On Tuesday, March 24, Mark Olson, co-chair of the Bipartisan Policy Center’s Regulatory Architecture Task Force, testified before the Senate Banking Committee on ways to encourage smarter regulation for regional banks. He focused on the task force’s recommendation to raise the so-called “bank SIFI” asset threshold from $50 billion to $250 billion, while giving regulators more flexibility to determine whether or not a financial institution should be subject to more rigorous oversight.
In addition, Olson highlighted two additional recommendations from the task force’s April 2014 report, Dodd-Frank’s Missed Opportunity: A Road Map for a More Effective Regulatory Architecture, which he authored with fellow co-chair Richard Neiman, the former New York State Banking Superintendent. They proposed a pilot program for a consolidated examination force to improve, streamline, and coordinate often overlapping and duplicative exams that many banks face. They also called on the Federal Reserve and other regulators to fully leverage its their authority under Dodd-Frank to tailor rules and avoid one-size-fits-all regulation.
Members of the Senate Banking Committee acknowledged BPC’s work, with Chairman Richard Shelby (R-AL) citing Dodd-Frank’s Missed Opportunity in his opening statement and entering it into the hearing record. Before expressing interest in BPC’s consolidated examination force proposal, Senator Mark Warner (D-VA) told Olson that he “appreciated the work of the Bipartisan Policy Center” and the “need to find some bipartisan compromise” if lawmakers are to get the policy right.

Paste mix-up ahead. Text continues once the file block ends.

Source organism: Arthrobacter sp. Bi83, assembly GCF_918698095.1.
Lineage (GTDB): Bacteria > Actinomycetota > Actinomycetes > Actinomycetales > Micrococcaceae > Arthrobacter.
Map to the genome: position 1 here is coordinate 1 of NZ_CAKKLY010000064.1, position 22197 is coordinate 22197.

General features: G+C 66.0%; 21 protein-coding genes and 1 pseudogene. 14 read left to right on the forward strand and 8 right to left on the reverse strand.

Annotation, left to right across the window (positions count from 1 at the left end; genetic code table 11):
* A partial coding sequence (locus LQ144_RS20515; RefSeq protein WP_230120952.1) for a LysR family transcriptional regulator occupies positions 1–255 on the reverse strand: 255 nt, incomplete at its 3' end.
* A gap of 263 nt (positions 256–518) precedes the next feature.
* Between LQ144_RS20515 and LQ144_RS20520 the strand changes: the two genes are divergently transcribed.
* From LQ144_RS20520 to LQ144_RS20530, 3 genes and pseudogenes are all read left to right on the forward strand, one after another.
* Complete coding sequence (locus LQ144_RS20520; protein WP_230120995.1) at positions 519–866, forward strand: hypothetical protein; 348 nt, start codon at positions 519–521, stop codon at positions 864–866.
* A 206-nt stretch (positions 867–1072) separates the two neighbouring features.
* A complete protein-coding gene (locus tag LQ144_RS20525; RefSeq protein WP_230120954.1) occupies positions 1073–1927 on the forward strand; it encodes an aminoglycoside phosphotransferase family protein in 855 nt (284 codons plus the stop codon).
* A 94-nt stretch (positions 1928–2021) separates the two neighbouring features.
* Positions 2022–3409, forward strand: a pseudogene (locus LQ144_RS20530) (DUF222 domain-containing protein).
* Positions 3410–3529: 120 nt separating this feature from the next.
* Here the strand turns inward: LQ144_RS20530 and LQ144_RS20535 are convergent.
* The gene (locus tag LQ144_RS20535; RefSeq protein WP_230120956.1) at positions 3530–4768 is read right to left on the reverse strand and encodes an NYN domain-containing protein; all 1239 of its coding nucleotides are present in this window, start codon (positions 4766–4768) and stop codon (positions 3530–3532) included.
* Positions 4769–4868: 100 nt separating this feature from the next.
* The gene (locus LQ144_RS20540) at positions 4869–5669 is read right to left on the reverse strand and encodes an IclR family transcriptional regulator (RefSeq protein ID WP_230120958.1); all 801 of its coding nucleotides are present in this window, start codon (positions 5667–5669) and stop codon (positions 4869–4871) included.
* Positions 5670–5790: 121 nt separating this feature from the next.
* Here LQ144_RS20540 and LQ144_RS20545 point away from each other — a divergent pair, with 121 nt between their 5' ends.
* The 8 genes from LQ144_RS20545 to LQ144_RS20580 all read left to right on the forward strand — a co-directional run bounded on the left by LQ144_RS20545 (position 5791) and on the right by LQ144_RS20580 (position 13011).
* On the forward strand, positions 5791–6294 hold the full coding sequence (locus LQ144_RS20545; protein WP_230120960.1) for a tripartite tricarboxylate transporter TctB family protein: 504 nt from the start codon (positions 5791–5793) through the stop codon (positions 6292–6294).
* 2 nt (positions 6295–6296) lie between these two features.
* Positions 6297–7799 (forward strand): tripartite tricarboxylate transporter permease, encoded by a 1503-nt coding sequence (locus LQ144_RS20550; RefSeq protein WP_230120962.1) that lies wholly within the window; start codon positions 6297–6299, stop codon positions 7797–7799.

Senator Mike Rounds (R-SD) echoed those sentiments: “I had two years in which we participated in activities at the Bipartisan Policy Center on the Governor’s Council, and I found the approach to be enlightening,” he said. “I found it to be encouraging when we could come together and find ways in which, on a bipartisan basis, we could impact policy change on the national level.”
This post was updated on March 25, 2015 to reflect comments from the hearing.